Finding community is an integral part of individuals discovering their identity. Throughout the sixteen-year history of our NYC Teen Mentoring Program, teen and tween adoptees have found a supportive community where they can be themselves and make friends. The teenage years can be a time for questioning and exploring identity for many teens, and for teen adoptees, sometimes these questions or feelings may be different than for non-adoptees. Being connected to a group of peers that are experiencing the same things can be incredibly helpful in the life of a teen, but in many areas around the country, it can be difficult to find other adoptees.
That’s why Spence-Chapin is expanding our mentorship program on a national level. For the first time, young adoptees ages 13-18 can experience the Spence-Chapin Mentorship Program from anywhere in the US through a virtual platform where they are connected to other teen adoptees and adult adoptee Mentors and engage in fun virtual activities and adoptee centered discussions. For many, it is their first experience being in a space with only adoptees!
Jessica Luciere, Spence-Chapin’s Community Liaison, head of the Mentorship Program and international transracial adoptee, frequently espouses the importance of adoptee run and led programming:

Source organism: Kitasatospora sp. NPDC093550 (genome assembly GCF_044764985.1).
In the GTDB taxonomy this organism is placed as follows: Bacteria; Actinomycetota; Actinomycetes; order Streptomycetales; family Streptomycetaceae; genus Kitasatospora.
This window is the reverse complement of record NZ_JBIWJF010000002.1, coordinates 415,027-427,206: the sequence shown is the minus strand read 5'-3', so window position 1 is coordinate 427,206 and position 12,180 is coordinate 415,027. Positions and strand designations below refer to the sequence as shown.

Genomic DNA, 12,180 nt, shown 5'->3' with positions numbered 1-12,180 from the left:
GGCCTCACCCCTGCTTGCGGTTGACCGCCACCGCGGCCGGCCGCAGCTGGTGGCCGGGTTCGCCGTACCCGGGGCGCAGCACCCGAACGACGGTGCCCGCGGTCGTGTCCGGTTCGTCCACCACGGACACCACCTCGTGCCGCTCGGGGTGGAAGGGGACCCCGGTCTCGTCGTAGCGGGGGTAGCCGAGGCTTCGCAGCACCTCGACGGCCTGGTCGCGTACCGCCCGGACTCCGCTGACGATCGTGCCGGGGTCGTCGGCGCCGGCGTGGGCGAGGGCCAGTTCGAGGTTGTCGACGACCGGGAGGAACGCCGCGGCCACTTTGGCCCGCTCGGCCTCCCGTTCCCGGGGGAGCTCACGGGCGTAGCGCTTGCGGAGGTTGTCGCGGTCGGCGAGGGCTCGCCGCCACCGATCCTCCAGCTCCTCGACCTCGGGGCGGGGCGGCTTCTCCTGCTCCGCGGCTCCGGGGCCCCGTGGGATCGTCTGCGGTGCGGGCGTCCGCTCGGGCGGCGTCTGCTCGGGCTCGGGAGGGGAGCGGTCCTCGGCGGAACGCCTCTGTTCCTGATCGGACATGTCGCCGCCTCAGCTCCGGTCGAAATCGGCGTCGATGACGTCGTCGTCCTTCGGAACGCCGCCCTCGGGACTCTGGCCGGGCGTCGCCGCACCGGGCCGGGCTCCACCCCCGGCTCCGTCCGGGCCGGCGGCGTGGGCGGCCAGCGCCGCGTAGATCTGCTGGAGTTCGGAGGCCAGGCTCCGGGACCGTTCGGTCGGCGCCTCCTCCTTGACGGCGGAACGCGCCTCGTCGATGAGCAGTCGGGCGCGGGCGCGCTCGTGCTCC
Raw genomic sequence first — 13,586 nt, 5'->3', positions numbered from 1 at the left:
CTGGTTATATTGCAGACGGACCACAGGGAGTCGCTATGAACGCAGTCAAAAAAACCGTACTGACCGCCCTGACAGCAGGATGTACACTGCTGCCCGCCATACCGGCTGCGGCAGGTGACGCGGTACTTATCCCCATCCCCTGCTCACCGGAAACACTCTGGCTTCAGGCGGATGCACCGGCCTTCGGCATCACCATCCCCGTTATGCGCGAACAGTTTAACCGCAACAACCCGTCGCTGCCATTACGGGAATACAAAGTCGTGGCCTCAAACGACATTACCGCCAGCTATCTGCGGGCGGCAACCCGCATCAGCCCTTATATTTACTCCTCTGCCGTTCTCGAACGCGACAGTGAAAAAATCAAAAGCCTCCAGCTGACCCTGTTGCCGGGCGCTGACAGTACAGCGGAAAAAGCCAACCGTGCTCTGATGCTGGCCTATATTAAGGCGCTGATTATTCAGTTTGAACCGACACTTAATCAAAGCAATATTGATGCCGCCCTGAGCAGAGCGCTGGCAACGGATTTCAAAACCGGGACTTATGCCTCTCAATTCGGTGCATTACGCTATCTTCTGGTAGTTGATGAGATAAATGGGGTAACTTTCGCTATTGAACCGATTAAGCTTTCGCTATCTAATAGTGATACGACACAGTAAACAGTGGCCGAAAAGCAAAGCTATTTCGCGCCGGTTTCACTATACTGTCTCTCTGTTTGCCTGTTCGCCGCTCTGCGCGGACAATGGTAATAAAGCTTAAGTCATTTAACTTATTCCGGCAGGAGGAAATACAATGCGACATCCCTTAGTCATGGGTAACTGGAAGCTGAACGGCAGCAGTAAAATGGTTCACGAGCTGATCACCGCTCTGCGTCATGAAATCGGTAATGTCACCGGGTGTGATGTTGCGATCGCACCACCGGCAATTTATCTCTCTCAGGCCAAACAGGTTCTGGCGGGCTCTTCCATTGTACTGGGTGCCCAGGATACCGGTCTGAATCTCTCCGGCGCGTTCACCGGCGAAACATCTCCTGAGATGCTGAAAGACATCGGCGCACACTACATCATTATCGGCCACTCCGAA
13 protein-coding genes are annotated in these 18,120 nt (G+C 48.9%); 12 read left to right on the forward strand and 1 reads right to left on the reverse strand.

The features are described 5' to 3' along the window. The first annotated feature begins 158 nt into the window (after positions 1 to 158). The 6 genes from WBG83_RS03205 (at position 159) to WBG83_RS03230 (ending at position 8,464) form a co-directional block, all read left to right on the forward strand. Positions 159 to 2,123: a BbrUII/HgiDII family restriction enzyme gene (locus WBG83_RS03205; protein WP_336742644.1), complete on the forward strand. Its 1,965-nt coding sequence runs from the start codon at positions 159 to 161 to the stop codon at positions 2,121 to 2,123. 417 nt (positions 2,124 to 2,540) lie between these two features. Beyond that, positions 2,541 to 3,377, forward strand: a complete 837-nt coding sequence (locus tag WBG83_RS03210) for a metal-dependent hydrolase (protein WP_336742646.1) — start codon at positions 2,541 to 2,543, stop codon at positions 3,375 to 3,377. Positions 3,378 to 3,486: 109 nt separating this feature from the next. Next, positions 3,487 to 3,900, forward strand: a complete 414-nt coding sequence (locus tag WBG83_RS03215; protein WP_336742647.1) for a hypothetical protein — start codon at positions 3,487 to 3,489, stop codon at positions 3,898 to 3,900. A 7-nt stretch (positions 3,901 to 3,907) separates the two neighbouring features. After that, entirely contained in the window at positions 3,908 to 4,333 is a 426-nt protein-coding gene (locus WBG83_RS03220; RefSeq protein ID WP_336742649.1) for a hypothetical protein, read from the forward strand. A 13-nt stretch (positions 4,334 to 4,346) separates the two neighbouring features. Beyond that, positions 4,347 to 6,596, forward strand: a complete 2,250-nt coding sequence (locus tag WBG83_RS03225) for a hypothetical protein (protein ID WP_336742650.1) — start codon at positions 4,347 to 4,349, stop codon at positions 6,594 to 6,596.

“Adoptees are dynamic in their stories and experiences, and while we share a deeply rooted common bond, we can all offer different perspectives on our thoughts about adoption and the impact it has on our lives, and those in our lives… Giving a space for conversations, for different perspectives and experiences to be heard and understood is invaluable to helping the younger generation of adoptees grow with a secure and assured sense of their adoptee identity by having adult adoptees in their lives.”
Our Mentors, some of whom have been in the program for more than 5 years, understand the importance of their role and truly value their time with the teens. They understand that each adoptee’s story is unique and come ready with open minds to listen, learn, and support not only our mentees but each other. Discovering your adoptee identity remains an ever-changing experience for all who are investigating, and Mentors often say that they take away just as much from the program as the kids.
This year, our own Julie Fiorenza was the recipient of the 2021 Dr. Joseph L. White, Pioneering the Way Mentoring Scholarship. Her work as a Mentor in the program over the past two years has supported several young adults in their journeys.
When asked about her experience with the program, she said, “As a Mentor, I am so grateful to be a part of a supportive community that inspires and empowers each other to learn, grow, improve, and evolve as we all navigate our unique, lifelong journey of adoption.”
We applaud the growth of the Mentorship Program to the national stage. It is vital that adoptees have a safe space in which to explore their identities, a process that continues throughout their lives. Spence-Chapin is proud to support this program where Mentors and Mentees share about topics that are important to them. We hope to spread this firm network of support from the tri-state area to all fifty states, and create a space where every adoptee belongs.